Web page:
These days, she laughingly admits she “didn’t know what she was getting into” when she signed up for Red River College’s Licensed Practical Nursing program in 1985.
But thanks to the training she received here — and the decades of industry experience she’s gathered since — alumna Caroline Chartrand is now a leading force in the ongoing effort to provide Aboriginal communities with access to quality health care.
A member of the Pine Creek First Nation, Chartrand graduated from the College’s LPN program in 1986, and earned her Registered Nursing (RN) diploma from RRC in 1988. She now works as Executive Director of the Diabetes Integration Project, a mobile screening and treatment program administered by health professionals throughout the province.
The goal of the project is to improve the health of First Nation individuals, families and communities, through actions aimed at reducing the prevalence of diabetes, and complications resulting from the disease.
Chartrand’s is an uphill battle, given the high incidence of diabetes among Aboriginal populations, and the scarcity of health care workers available to administer care in northern or remote communities. But having worked as a community health nurse in Pine Creek, and later as Director of Nursing for the West Region Tribal Council, she’s become adept at liaising with First Nation organizations and health care professionals in order to improve conditions for Aboriginals.
“What I find most challenging is the complexity of the care that’s required for chronic diseases that are epidemic in our communities,” says Chartrand, who after graduating from RRC went on to earn her baccalaureate degree in Nursing from the University of Manitoba in 1994.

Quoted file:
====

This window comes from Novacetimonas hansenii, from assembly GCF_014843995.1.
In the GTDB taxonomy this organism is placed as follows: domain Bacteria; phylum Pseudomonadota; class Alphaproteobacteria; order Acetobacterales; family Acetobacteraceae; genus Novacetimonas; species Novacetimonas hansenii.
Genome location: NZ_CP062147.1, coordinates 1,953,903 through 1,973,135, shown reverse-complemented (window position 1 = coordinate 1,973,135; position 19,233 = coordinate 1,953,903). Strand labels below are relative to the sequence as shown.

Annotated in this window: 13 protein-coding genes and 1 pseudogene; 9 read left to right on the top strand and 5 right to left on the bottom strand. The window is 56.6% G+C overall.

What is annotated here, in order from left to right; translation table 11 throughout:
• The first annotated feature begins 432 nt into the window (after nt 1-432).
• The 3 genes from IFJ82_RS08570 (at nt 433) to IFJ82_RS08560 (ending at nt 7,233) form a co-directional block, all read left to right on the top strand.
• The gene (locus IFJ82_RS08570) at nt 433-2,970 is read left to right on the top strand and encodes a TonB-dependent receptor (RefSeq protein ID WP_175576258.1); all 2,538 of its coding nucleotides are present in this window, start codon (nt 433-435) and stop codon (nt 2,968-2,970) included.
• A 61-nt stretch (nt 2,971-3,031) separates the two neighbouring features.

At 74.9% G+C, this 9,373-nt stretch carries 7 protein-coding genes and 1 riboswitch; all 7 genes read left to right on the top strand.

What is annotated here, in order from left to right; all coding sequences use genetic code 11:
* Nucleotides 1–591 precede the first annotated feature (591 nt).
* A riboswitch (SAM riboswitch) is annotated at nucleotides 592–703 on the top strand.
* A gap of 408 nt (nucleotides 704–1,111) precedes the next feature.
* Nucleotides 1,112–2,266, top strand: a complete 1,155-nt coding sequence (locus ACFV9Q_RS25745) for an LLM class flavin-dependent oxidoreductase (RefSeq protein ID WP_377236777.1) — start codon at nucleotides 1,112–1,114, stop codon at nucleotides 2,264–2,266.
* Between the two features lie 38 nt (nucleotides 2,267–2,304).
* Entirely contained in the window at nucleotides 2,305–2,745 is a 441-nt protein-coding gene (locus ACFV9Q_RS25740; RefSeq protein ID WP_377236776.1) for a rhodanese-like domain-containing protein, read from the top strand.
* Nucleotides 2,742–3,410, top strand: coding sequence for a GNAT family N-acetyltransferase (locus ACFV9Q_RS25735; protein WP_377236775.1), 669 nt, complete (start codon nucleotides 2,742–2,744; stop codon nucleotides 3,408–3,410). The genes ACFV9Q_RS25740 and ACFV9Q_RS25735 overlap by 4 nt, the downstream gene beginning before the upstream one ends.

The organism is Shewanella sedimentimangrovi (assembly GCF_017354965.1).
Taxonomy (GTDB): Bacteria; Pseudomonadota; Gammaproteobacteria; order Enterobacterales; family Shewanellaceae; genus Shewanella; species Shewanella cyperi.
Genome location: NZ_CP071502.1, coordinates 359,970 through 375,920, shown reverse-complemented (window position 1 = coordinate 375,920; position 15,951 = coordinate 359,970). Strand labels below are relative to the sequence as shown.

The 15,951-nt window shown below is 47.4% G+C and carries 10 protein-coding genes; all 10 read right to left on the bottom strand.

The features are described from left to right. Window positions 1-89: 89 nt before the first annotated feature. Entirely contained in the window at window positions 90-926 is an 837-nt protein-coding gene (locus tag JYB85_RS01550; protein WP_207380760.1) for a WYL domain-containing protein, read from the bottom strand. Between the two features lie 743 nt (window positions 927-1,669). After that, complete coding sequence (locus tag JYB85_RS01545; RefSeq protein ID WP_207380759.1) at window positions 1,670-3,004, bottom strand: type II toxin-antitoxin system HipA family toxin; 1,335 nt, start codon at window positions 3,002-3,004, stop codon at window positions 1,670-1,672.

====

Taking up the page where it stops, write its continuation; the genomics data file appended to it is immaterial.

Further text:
“We’re not just dealing with poverty, but also with the social determinants of health — not having basic food and water, all those kind of issues.”
Chartrand’s RRC training involved a cultural component, since she earned her diplomas through the College’s ACCESS program. She says the curriculum provided her with the knowledge and skills she’d require in the workforce, while the support from instructors and mentors helped smooth the transition.
“I remember a lot of my Nursing instructors, and how they helped me and shaped me into the person I became,” says Chartrand, who is also President of the Aboriginal Nurses Manitoba (ANM) Inc.
“Right after graduation, I went into nursing part-time. I found it a little hard at first, being a new graduate, but it didn’t take long to feel comfortable with all of my new skills, and the knowledge that I’d gained through the Nursing school.”
Chartrand’s position with the Diabetes Integration Project was a result of her involvement with the Manitoba First Nations Diabetes Committee, for which she served as co-chair while the project was in its infancy. With help from the Assembly of Manitoba Chiefs, and a number of other partner committees, the first phase of the project was launched in 2008.
“I love working with my own people,” says Chartrand, who in 2007 won the Excellence in Professional Nursing Award from the College of Registered Nurses of Manitoba. “Sharing the same cultural background and belief system helps us when we’re providing service to our people.”
Throughout her career, Chartrand has benefited from meetings with health care leaders from years past, and has been mentored by exceptional instructors, professors and practitioners. She is a passionate advocate for improvements to the health status of First Nation residents, and hopes to see many more follow in her footsteps in the years to come.
“Aboriginal nurses are in high demand,” she points out. “I would like to see a lot more Aboriginal students go into nursing, so that we can continue to improve conditions for our people.”